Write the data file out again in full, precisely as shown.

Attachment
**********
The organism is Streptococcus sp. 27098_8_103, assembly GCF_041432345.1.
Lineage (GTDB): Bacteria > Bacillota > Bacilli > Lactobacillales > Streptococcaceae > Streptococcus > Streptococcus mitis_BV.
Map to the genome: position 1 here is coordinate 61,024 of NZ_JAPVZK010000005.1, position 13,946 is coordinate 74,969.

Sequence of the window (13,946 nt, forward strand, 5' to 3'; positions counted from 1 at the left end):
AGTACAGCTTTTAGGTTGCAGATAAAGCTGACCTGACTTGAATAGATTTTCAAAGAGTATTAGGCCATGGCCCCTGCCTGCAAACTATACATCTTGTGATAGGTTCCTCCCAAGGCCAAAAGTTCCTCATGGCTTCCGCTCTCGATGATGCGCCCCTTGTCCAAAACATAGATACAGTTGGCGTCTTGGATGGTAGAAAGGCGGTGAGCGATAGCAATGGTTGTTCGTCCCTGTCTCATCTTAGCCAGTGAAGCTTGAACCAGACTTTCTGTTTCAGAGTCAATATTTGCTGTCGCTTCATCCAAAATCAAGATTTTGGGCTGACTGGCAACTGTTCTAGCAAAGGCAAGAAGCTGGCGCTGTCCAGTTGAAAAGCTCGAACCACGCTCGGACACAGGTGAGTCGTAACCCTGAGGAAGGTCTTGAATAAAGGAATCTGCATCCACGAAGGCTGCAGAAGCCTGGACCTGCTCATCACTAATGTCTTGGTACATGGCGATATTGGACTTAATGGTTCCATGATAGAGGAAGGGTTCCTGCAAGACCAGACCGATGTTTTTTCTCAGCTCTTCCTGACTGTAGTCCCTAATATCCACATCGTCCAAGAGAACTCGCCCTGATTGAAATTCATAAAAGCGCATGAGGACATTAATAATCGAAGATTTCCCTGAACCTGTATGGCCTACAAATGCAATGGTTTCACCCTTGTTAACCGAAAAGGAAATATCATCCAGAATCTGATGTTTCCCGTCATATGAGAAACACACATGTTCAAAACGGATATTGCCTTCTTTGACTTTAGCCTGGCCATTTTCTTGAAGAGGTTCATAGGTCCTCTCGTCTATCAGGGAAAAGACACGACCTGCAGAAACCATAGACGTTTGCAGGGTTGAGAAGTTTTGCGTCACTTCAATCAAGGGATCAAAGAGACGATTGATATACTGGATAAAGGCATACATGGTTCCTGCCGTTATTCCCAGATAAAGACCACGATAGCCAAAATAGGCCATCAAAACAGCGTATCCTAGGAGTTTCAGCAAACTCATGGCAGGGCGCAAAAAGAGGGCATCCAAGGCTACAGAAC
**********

The organism is Streptococcus sp. 27098_8_103, assembly GCF_041432345.1.
Lineage (GTDB): Bacteria > Bacillota > Bacilli > Lactobacillales > Streptococcaceae > Streptococcus > Streptococcus mitis_BV.
Map to the genome: position 1 here is coordinate 61,024 of NZ_JAPVZK010000005.1, position 13,946 is coordinate 74,969.

Sequence of the window (13,946 nt, forward strand, 5' to 3'; positions counted from 1 at the left end):
AGTACAGCTTTTAGGTTGCAGATAAAGCTGACCTGACTTGAATAGATTTTCAAAGAGTATTAGGCCATGGCCCCTGCCTGCAAACTATACATCTTGTGATAGGTTCCTCCCAAGGCCAAAAGTTCCTCATGGCTTCCGCTCTCGATGATGCGCCCCTTGTCCAAAACATAGATACAGTTGGCGTCTTGGATGGTAGAAAGGCGGTGAGCGATAGCAATGGTTGTTCGTCCCTGTCTCATCTTAGCCAGTGAAGCTTGAACCAGACTTTCTGTTTCAGAGTCAATATTTGCTGTCGCTTCATCCAAAATCAAGATTTTGGGCTGACTGGCAACTGTTCTAGCAAAGGCAAGAAGCTGGCGCTGTCCAGTTGAAAAGCTCGAACCACGCTCGGACACAGGTGAGTCGTAACCCTGAGGAAGGTCTTGAATAAAGGAATCTGCATCCACGAAGGCTGCAGAAGCCTGGACCTGCTCATCACTAATGTCTTGGTACATGGCGATATTGGACTTAATGGTTCCATGATAGAGGAAGGGTTCCTGCAAGACCAGACCGATGTTTTTTCTCAGCTCTTCCTGACTGTAGTCCCTAATATCCACATCGTCCAAGAGAACTCGCCCTGATTGAAATTCATAAAAGCGCATGAGGACATTAATAATCGAAGATTTCCCTGAACCTGTATGGCCTACAAATGCAATGGTTTCACCCTTGTTAACCGAAAAGGAAATATCATCCAGAATCTGATGTTTCCCGTCATATGAGAAACACACATGTTCAAAACGGATATTGCCTTCTTTGACTTTAGCCTGGCCATTTTCTTGAAGAGGTTCATAGGTCCTCTCGTCTATCAGGGAAAAGACACGACCTGCAGAAACCATAGACGTTTGCAGGGTTGAGAAGTTTTGCGTCACTTCAATCAAGGGATCAAAGAGACGATTGATATACTGGATAAAGGCATACATGGTTCCTGCCGTTATTCCCAGATAAAGACCACGATAGCCAAAATAGGCCATCAAAACAGCGTATCCTAGGAGTTTCAGCAAACTCATGGCAGGGCGCAAAAAGAGGGCATCCAAGGCTACAGAAC